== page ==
[This piece originally appeared on the Word on Fire blog in 2016 – Ed.]
One of the ways to prove the truth of the Catholic claim is through miracles. Catholicism, unique amongst all the faiths on Earth, has colorable claims of miraculous events with evidence. One of these miraculous events is Our Lady’s appearance to St. Juan Diego from December 9 to the 12 of 1531. You can find the full story here. And here’s the image of Mary as it appears on the tilma of St. Juan Diego.
Now, there have been serious questions about whether this apparition is real. I firmly believe it is, and the Church canonized St. Juan Diego, suggesting she does as well. The arguments against the apparition become less compelling when you try and piece them together. For example, it’s claimed that since the Spanish didn’t write about this event for over a decade (which is apparently true: the first existent writing we have from the Spanish is from 1548), then it didn’t exist. But given that the Spanish were often clueless about Aztec life, and didn’t speak the Nahuatl language, this isn’t a particularly troubling occurrence. There’s little question that this was a devotion popular among Aztec converts, rather than Spanish cradle Catholics. And while the Spanish don’t write about the apparition (at first), there is plenty of historical evidence that after 1531, the number of Aztecs seeking Baptism jumps through the roof. As Called to Communion explains:
This miracle precipitated the greatest flood of conversions in the whole history of Christianity. In the seven years following this miracle, approximately eight million Aztecs converted to Christianity. . . .
Prior to this event, the Aztecs were offering thousands of human sacrifices per year in central Mexico, including child sacrifice. The conversion of the Aztecs to Christianity ended the brutal practice of human sacrifice, and helped bring Central and South America to Christianity.
The fact that Santa Maria de Guadalupe is a religious devotion among the Spanish has led other critics to claim that the Spanish made this myth up to convert the Aztecs. Among the more serious alternative theories, this one makes the most sense; but ultimately, it doesn’t hold water. As we just established, the Spanish seemed unaware of the devotion in its early days. Surely, if they were the ones spreading it, we’d see some documentation that they were—for example, something in a diary about how they were explaining the Virgin of Guadalupe to the Aztecs. There’s nothing of the sort. Instead, many of the earliest Spanish writings are skeptical, while it’s the Aztecs themselves who are the believers. Besides this, fiber testing shows that this tilma isn’t Spanish in origin, but is made from Mexican hemp.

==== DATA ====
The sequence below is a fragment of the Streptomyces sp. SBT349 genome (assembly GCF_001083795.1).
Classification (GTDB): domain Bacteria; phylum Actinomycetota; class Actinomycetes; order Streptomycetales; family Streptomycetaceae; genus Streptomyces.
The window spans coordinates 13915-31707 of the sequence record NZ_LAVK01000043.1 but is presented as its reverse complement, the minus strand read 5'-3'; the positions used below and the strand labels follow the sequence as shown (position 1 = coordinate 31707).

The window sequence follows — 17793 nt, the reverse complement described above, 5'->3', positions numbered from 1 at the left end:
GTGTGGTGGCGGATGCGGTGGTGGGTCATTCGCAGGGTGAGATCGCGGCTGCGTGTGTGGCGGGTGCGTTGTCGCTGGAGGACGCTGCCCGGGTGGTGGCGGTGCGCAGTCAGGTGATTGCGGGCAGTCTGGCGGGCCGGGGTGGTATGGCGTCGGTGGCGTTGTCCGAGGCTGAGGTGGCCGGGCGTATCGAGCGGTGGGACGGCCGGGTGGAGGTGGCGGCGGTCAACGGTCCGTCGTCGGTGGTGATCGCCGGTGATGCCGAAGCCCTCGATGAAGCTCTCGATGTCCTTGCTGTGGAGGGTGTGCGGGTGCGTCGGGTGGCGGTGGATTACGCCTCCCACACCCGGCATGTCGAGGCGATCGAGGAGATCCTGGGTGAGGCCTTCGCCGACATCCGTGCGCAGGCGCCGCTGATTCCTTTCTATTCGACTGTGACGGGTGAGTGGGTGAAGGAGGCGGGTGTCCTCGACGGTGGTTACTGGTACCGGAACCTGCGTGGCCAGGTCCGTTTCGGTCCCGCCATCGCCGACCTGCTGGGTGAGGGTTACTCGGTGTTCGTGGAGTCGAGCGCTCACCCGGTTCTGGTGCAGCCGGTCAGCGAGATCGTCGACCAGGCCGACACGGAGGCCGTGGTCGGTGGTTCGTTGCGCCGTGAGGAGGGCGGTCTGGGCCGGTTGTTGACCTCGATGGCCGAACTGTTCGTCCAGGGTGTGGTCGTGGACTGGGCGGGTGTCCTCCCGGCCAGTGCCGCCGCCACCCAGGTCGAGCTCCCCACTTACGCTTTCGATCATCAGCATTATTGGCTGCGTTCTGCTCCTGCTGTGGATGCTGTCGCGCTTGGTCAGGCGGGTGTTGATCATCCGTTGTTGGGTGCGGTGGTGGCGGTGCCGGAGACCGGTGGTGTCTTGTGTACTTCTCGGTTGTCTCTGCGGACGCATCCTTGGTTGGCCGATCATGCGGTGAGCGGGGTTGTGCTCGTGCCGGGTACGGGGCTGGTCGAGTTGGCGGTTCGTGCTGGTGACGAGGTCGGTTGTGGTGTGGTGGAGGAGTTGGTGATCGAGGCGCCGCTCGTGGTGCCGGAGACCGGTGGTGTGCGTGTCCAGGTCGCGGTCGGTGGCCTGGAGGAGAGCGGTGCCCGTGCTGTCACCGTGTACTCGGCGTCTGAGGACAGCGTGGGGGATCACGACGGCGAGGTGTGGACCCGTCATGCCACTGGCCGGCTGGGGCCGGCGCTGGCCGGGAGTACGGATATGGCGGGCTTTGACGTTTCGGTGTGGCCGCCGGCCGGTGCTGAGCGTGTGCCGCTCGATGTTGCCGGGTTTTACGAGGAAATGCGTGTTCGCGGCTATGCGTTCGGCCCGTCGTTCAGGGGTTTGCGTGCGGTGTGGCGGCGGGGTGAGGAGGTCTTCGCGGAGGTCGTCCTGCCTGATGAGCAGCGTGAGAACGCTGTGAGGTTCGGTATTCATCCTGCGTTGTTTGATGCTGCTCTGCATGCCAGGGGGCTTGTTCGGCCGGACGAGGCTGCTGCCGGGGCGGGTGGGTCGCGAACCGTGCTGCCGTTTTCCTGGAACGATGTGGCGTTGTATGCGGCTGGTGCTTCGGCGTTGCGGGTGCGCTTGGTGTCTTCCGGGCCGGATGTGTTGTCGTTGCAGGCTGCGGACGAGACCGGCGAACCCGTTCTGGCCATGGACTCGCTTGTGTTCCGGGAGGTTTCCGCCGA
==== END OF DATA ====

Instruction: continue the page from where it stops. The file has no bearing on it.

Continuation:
The picture that emerges is a fascinating one. It seems too Mexican to be Spanish, and too Spanish to be Mexican. And it’s far too Christian to be a warmed-over Aztec goddess cult, one of the other theories. Called to Communion notes:
The image shows Mary as a humble but royal maiden. Under her feet is the Moon, which for the Aztecs represented the devil. In this way the image depicts Mary as crushing the head of the serpent, and corresponds to the description of the woman described in Revelation 12.
Consider this for a moment: Mary and her seed, Christ, are depicted in Genesis 3:15 as stepping on the head of Satan. Later, in Revelation 12:1, Mary is depicted as pregnant with Jesus stepping on the moon. Neither the Spanish nor the Aztecs made these accounts up. They’re from two different books of Scripture, and each predates the apparitions by well over a millennia. Yet given Aztec symbology, with its curious identification of the moon with the devil, this image served as beautiful exegesis explaining Mary’s biblical role in salvation. As an added twist, the Nahuatl word Coatlaxopeuh, which is pronounced like Guadalupe, means something like “One who crushes serpents” (Coa [serpent], tla [the], xopeuh [crush, stamp out]), again supporting the belief that the one who appeared to St. Juan Diego was truly Mary, and not something sinister.
It’s not just the moon she’s standing on, either. Western Catholic Reporter, a Canadian Catholic newspaper, had a fascinating article on the work Prof. Victor Campa Mendoza had done showing the tilma’s authenticity:
According to the Nahualt culture, Juan Diego’s culture, Our Lady is pregnant in the tilma. This is clear by the shape of her waist and by the four-petal flower resting on her womb, which in Nahualt culture is a symbol of pregnancy, Mendoza said. . . .
Mendoza noted Our Lady’s tilma shows the radiant rays of the sun surrounding her as she appeared, wearing a blue-green mantle that depicts the universe.
Also fascinating is the pattern of stars strewn across her mantle. According to Mendoza the pattern mirrors the exact position of constellations on the day her image appeared on the tilma, Dec. 12, 1531. He used a graph to prove it.
It has been found that by imposing a topographical map of central Mexico on the Virgin’s dress, the mountains, rivers and principal lakes coincide with the decoration on this dress, he said.
So for this to be a forgery, the forger would have had to not only be a masterful artist—to produce something so beautiful on hemp (instead of canvas)—but also be well-versed in Scripture, Aztec culture and symbology, Mexican topography (and not just the area around Guadalupe, but all of central Mexico), astronomy, and Spanish religious devotions. Or we can just accept that this is plainly miraculous, and an event that led to the salvation of millions of souls—those very souls that seemed most lost to satanic forces. At some level, “skepticism” simply requires a level of credulity that belief doesn’t.
Happy Feast of Our Lady of Guadalupe!